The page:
The Mexican

            His parents named him Chale.  His name meant strength, and Chale Cruz would need a lot of it in the years to come.  Chale sat in a corner booth of a Mexican restaurant named Los Tres Caballos devouring a fried burrito and reflecting on the series of events that landed him in Central Oklahoma.

Two missionaries had smuggled him across the Mexican-American border  three years ago and Chale was thankful for that.  A week later, a small construction company hired him to lay bricks for three dollars an hour.  Within a month, Chale had saved enough money to support his family in Juarez.

            Chale wore painted Wrangler jeans and a baggy gray T-shirt.  His  white Fila sneakers were stained the color of Oklahoma’s red dirt and his big toe protruded from the torn leather.  He could afford a new pair, but his family came first.  In Mexico, his nephews didn’t even have shoes.

            The bricklayer’s hands were calloused and thick veins traced their way up his forearms.  He sported a thick black mustache and ate with his head down.  He didn’t want to make waves.  As long as he blended in, he could continue to work.

            When a blonde college girl dressed in designer clothing told the waiter she wanted a table away from “the Mexican”, Chale gave her a toothy grin and pretended to be oblivious to the insult.  Beyond the dark skin, dirty clothes, and permanently squinted eyes, was a caring man that worked 60 hours a week to feed his starving family.  Who was she to judge him? She had never worked a day in her life.

            Chale checked his sport watch.  It’s face was cracked, but it kept time all the same. Chale took in a deep breath, muttered something in Spanish, and rose from the booth.  The boss would be expecting him soon. Chale tossed ten dollars on the table and walked out the door.  When he broke away from the shade of the restaurant, sunlight illuminated his face and warmed him to the bone.  The Mexican closed his eyes, taking in the moment.  Here in America, the sun couldn’t stop shining.

Published in: on October 24, 2007 at 7:55 pm  Comments (1)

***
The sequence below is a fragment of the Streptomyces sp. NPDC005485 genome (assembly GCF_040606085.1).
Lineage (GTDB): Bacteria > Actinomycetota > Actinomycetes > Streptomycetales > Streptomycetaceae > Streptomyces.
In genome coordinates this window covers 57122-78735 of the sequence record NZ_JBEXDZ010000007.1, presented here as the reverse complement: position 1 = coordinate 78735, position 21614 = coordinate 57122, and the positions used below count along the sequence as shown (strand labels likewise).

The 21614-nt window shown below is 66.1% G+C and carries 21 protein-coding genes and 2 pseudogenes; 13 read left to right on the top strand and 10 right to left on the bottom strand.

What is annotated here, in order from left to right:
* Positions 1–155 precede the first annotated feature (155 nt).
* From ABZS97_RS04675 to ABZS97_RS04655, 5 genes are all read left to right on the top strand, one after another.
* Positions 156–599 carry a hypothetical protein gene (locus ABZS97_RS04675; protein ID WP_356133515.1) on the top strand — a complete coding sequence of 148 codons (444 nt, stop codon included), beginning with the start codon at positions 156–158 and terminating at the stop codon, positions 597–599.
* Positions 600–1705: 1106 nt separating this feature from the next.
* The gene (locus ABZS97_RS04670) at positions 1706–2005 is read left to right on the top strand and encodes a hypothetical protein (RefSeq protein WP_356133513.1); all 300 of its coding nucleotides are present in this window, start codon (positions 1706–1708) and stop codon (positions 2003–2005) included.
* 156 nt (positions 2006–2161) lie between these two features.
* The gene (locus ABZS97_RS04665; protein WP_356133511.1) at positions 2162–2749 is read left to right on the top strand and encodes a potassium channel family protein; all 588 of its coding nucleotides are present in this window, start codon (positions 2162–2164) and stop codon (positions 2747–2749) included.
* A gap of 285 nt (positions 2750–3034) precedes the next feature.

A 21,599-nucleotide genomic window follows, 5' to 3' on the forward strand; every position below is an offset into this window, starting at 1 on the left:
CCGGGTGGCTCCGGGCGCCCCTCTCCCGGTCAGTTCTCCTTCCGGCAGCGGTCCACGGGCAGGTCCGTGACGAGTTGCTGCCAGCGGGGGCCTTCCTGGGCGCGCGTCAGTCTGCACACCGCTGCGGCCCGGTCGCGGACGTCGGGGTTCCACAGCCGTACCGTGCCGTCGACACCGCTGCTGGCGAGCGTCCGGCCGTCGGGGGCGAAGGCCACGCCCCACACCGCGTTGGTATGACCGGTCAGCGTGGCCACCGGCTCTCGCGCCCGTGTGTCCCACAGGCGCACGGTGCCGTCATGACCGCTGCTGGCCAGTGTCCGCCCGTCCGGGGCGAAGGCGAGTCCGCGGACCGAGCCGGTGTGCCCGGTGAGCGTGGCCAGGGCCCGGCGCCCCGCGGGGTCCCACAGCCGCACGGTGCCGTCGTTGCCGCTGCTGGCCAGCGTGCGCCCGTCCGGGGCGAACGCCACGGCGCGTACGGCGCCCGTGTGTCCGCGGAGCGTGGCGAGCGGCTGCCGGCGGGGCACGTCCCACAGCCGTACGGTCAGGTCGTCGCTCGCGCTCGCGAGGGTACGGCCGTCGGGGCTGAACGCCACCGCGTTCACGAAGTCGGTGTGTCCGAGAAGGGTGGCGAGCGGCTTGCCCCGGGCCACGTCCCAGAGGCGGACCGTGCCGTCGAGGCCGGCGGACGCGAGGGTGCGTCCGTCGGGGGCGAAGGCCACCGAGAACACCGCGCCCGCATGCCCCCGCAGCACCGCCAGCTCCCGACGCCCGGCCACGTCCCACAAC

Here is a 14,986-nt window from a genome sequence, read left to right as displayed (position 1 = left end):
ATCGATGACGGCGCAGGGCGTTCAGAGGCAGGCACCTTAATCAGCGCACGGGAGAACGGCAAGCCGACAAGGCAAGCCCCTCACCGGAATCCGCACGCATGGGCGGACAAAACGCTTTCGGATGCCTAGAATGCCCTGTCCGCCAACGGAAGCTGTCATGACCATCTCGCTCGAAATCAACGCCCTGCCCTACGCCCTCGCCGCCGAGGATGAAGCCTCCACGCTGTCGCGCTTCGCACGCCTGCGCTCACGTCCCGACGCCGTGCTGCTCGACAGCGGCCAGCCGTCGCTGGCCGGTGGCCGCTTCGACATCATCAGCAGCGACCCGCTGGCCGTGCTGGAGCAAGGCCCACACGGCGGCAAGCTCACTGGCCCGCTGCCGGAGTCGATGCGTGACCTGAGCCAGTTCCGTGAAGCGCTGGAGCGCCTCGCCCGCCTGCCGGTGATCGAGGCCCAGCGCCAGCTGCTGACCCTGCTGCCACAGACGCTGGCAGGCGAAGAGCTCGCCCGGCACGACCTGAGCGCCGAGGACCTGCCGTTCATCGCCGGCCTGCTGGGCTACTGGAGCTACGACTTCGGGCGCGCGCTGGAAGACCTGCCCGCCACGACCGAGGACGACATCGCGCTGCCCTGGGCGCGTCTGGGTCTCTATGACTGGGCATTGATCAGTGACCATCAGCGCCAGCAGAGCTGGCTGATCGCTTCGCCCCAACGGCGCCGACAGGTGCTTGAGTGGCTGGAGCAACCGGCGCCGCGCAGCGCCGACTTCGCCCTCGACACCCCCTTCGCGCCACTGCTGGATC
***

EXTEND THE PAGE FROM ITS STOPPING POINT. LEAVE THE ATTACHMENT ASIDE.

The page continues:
Old Man

Kenny stood atop the tallest hill in all of Beaver Mountain. As a child, Kenny called it Old Man. His grandpa once told him nothing escaped its gaze. This idea always made Kenny feel uneasy. No matter what he did, Old Man was watching.

His grandpa was right. Kenny could see everything from up here. From the foot of the hill, a canyon wound its way through the northern pasture. In this canyon was a damp cave, and in this cave Kenny had hidden from his abusive father on drunken Saturday nights.

He killed his first deer from the branches of a gnarled Oak tree just east of the canyon. Kenny tracked the blood trail late into the night. The buck finally collapsed in a rocky stream two miles away. He would never forget the way he found it lying in the stream, waiting for death. He could still see the swirls of dark blood wrapping around his camouflage boots as he crouched down to finish the beast.

To the west, Kenny could see the fish-shaped pond he swam in with his best friend Scotty. When a cottonmouth bite nearly killed Scotty, they abandoned their hobby and became fishermen. The murky water was home to the biggest snapper turtle they had ever seen. He was a relentless bait thief, and Kenny shot him on three occasions with his twenty-two. The snapper wouldn’t die. Turtle Hell had no vacancy.

From the back side of Old Man, he could see the cows grazing in the southern pasture. It was there he lost his virginity on a bed of sunflowers to a fiery redhead named Susie O’Claire. Kenny was only 14 and uneducated, but Susie knew what she was doing. Kenny chuckled when he remembered they weren’t alone. Old Man had always been watching. He watched a child become a man. That was more than his father could ever say.

Published in: on October 22, 2007 at 5:24 pm  Leave a Comment